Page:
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I Forge Iron

Steel for Welder's Chipping Hammer?


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I would just use axle (4140 typically) because its easy to get, for me it is at least, and it holds up well. would you weld on a handle, or have a wooden handle? ive been thinking about this project also.


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I've been thinking about this one too.  I noticed that there are a few peculiarities to welding chipping hammers that I'd want to design around.  First off, I'd want it to be easily picked up when wearing welding gloves.

I'm CONSTANTLY losing my angle grinder wrench so I'd probably want to make one hammer cheek the socket, and the other cheek the two pin spanner.

I'd also taper the chisel end from handle eye to the tip so I could use it as a wedge for adjusting/ tweaking stuff  in the clamps more gradually. 

If you're doing a steel handle, you could put a hole in the end so that you could use as a cheater bar on clamp handles. 

This forum has a chipping hammer that's pretty cool.  If the loop was rotated 90 degree's it would hold the handle for easy grabbing and  if shaped properly, you could still use it as a clamp cheater.

Finally, I'd look into plating it in copper like the screws on welding clamps to keep the spatter from sticking to the surface so badly.

As for steel, I think something in the medium carbon range would hold up really well.

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Exo, try using a basket twist, or onion twist as it's sometimes called, for your hammer handle.  Make it the length and diameter best for you.  Also, use 9 rods instead of 4 for more metal in your twist.  You can make the twist so that it's easy to pick up with gloves.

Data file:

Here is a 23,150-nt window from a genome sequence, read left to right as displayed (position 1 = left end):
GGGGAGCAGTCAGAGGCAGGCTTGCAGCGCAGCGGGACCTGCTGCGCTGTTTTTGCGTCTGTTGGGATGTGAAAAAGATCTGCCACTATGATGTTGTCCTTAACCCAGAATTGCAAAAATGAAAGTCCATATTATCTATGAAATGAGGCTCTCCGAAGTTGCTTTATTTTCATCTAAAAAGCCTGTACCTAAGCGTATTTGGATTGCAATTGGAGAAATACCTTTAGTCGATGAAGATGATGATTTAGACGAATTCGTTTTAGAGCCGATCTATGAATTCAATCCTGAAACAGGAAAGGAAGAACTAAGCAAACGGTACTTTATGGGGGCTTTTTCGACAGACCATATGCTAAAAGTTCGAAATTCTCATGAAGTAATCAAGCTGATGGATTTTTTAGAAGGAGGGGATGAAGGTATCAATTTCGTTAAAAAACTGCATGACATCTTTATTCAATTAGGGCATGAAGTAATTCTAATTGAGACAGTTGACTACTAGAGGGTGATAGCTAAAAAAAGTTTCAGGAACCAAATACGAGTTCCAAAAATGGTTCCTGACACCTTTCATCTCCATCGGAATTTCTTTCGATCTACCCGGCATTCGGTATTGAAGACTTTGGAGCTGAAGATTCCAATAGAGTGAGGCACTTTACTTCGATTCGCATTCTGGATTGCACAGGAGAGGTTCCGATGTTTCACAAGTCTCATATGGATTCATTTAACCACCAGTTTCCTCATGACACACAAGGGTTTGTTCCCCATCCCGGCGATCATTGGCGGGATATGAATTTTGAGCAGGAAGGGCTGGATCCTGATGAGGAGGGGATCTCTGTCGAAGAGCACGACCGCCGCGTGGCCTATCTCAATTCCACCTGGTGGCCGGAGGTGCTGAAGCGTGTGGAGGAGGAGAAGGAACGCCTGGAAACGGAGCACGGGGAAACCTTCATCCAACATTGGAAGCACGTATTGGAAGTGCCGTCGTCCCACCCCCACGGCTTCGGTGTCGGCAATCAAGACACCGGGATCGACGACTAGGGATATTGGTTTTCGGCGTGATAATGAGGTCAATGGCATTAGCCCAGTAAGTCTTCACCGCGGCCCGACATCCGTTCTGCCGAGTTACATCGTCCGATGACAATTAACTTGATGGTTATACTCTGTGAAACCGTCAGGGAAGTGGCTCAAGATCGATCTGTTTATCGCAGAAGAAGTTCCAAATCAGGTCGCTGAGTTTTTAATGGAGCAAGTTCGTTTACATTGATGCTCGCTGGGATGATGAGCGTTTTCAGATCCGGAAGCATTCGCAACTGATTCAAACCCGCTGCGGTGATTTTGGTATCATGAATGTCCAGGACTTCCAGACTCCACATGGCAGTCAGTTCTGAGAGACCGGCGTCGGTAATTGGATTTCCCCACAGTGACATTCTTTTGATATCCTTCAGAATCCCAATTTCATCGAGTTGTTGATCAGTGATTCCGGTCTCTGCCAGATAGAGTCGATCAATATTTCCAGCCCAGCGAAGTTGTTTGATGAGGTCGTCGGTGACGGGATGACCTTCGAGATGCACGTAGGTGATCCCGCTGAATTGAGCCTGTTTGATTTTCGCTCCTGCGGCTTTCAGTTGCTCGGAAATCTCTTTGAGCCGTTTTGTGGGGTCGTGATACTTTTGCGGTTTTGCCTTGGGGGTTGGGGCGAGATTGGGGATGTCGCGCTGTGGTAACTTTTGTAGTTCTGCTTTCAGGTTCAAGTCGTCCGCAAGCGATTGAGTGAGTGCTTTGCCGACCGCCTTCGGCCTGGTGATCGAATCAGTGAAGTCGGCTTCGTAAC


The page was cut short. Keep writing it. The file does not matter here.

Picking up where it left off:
Basket twist 01 (Small).JPG

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I made one out of a rail road spike a while back. Works pretty good and I didn't have to do anything to one end.


Recently I started making one out of a tire iron, kept the pry end too. I haven't finished the handle on it yet though, life has been keeping me out of the shop. I haven't used it really but my taper did come out better on it. Tire irons seem to be pretty sturdy.

good luck with it.




Edited by norrin_radd
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4 hours ago, SmoothBore said:

Generally, I prefer a mild steel chipping hammer, ... to prevent marking up the work.




then I need something real hard. It would help the looks of my welds.  Pattern weld look.  

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